Parenting Teenagers

Surviving Your Teenager’s First Love (and all the others)

Published: 30 Nov 2013

Remember when you first had a girl or boyfriend?

If you were like most teens, you constantly thought about that person and wanted to be with them. Your days were spent obsessing about when you could talk next, and kiss next. You probably tied up the phone line. (Remember back in the days when there was only such a thing as a ‘home phone’? And your siblings would pick up the other handset and listen in on your conversations!)

The relationship was all-consuming.

Today your smitten teen has all of the same desires to be connected with their crush, but with the added possibilities that come with social media, mobile phones, and almost endless opportunities for communicating with a boyfriend or girlfriend. Instant photos through instagram and snapchat, instant messaging through skype, facebook, or text, plus old-fashioned contact via the phone or in person.

Teens’ relationships today can be even more consuming than ours were – with the added accessibility of the other person making the relationship both more private and more public simultaneously, as well as more intimate – and potentially more intense.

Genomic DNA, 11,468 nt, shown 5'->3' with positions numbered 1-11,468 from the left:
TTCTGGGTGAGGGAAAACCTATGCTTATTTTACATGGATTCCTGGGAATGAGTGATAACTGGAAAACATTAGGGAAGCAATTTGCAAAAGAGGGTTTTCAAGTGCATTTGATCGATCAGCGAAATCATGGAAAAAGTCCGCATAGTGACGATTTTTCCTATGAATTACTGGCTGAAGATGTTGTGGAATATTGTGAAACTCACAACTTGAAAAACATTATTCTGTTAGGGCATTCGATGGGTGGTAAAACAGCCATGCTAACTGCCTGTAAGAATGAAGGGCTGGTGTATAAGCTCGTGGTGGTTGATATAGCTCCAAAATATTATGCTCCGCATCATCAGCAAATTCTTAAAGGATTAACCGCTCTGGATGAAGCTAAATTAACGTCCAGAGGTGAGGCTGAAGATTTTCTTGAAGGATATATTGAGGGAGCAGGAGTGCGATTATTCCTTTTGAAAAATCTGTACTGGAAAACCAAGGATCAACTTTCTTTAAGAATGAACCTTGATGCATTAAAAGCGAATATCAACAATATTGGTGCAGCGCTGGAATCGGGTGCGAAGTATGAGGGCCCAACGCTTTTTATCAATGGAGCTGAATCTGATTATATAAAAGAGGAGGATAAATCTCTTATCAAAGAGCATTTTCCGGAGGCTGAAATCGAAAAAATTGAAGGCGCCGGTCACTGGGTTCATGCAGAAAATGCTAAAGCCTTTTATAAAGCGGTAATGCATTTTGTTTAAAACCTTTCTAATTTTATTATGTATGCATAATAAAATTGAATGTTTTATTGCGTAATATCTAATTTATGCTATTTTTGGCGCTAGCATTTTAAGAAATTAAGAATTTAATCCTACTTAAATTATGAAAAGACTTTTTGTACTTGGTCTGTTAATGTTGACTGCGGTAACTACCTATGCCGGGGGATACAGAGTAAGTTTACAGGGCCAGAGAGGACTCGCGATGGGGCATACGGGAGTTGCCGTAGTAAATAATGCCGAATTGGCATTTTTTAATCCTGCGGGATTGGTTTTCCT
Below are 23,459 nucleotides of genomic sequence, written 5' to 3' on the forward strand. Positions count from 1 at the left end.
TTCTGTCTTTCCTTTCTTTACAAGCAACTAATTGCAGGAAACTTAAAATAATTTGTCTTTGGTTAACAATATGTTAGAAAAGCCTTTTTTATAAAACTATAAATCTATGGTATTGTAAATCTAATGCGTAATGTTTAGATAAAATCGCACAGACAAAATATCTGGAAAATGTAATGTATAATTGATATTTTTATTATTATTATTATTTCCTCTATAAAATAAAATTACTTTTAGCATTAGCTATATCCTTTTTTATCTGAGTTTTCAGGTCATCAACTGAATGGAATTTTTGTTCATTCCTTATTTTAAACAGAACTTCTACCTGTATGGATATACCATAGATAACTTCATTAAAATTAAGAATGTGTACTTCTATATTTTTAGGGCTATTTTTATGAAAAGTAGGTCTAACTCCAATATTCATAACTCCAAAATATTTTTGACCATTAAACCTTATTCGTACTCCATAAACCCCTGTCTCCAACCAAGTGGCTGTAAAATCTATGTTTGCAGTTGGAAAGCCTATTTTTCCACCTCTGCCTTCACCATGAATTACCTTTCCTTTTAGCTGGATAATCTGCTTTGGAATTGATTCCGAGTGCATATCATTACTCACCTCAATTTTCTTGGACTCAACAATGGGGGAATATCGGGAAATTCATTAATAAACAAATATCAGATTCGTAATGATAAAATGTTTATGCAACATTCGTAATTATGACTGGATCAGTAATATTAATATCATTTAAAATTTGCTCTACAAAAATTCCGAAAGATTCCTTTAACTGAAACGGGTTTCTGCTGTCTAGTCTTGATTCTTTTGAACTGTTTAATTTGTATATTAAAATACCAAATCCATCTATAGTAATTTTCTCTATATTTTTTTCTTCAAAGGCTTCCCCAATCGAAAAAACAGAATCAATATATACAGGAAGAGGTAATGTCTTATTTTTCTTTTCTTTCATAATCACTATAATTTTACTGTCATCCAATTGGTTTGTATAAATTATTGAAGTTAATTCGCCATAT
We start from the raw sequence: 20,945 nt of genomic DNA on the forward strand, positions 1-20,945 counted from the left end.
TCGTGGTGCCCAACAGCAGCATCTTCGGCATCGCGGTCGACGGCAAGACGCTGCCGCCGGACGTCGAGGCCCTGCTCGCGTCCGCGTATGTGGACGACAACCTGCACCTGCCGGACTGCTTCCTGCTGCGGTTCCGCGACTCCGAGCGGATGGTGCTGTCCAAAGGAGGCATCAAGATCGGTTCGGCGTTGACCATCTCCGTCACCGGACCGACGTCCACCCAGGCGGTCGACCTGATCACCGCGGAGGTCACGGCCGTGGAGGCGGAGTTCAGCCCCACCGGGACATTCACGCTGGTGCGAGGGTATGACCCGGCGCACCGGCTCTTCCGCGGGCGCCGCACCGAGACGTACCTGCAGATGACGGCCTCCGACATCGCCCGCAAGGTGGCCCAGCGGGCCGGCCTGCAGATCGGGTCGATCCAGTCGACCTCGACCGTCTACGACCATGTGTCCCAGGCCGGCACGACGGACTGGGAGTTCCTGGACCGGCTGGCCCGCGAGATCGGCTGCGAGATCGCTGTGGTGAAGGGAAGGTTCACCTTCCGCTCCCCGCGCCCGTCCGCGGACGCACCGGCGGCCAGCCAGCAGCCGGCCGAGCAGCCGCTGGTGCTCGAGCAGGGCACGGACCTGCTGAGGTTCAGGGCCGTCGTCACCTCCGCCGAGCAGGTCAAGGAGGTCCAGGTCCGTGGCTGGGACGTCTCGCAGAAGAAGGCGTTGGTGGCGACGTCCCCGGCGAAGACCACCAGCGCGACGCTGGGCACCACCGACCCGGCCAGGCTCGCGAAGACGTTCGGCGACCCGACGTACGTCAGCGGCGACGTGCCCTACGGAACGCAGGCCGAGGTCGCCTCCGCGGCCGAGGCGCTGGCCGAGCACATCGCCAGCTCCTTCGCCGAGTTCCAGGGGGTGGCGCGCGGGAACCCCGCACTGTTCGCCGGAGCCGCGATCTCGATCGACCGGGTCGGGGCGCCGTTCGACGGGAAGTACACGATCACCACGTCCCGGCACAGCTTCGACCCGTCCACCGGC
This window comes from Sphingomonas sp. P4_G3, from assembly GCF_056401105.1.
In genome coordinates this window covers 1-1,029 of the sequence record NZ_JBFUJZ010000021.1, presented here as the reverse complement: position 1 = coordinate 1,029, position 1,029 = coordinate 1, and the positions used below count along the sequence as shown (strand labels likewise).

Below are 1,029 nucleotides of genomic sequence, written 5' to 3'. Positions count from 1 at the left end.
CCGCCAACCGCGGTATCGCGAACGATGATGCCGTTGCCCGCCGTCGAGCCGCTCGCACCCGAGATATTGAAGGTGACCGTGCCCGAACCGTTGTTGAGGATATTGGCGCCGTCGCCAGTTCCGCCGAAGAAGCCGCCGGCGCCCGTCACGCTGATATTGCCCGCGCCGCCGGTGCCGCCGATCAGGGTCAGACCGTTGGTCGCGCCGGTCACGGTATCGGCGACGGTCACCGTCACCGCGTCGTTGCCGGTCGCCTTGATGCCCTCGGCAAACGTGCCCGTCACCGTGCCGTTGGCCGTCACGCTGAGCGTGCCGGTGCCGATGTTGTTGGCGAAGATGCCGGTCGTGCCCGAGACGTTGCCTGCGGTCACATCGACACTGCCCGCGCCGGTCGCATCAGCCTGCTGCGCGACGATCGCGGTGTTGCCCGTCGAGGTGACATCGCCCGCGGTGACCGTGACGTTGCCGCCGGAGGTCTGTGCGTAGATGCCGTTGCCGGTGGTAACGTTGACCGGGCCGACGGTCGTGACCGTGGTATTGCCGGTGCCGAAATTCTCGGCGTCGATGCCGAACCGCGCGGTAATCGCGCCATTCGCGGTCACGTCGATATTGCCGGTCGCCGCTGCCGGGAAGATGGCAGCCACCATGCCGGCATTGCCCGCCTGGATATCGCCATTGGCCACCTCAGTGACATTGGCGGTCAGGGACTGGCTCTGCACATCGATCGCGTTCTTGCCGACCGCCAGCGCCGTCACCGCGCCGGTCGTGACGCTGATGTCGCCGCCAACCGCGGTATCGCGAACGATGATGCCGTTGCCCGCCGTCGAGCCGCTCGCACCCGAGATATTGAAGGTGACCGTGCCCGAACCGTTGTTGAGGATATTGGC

Talking to Your Children About Dating and Relationships

In that perfect world where you get everything right as a parent, conversations about relationships, dating, and intimacy need to start as early as possible (probably around the age of eight years). By this time, many children have already had their first crush, but they’re still a long way off having a deep emotional relationship with someone.

These conversations need to happen if we are to educate our children about how to have healthy relationships. Regardless of how old your child is, chat with them about things like;

  • How old you both think someone should be before they start dating
  • Whether dating should be exclusive or whether dating should be more about getting to know people
  • What people do on dates – and what they don’t do
  • What age is appropriate to have a boy/girlfriend (note, just because you date someone doesn’t mean you have to be their boy/girlfriend)
  • The purpose of dating
  • Your expectations for how they’ll behave when dating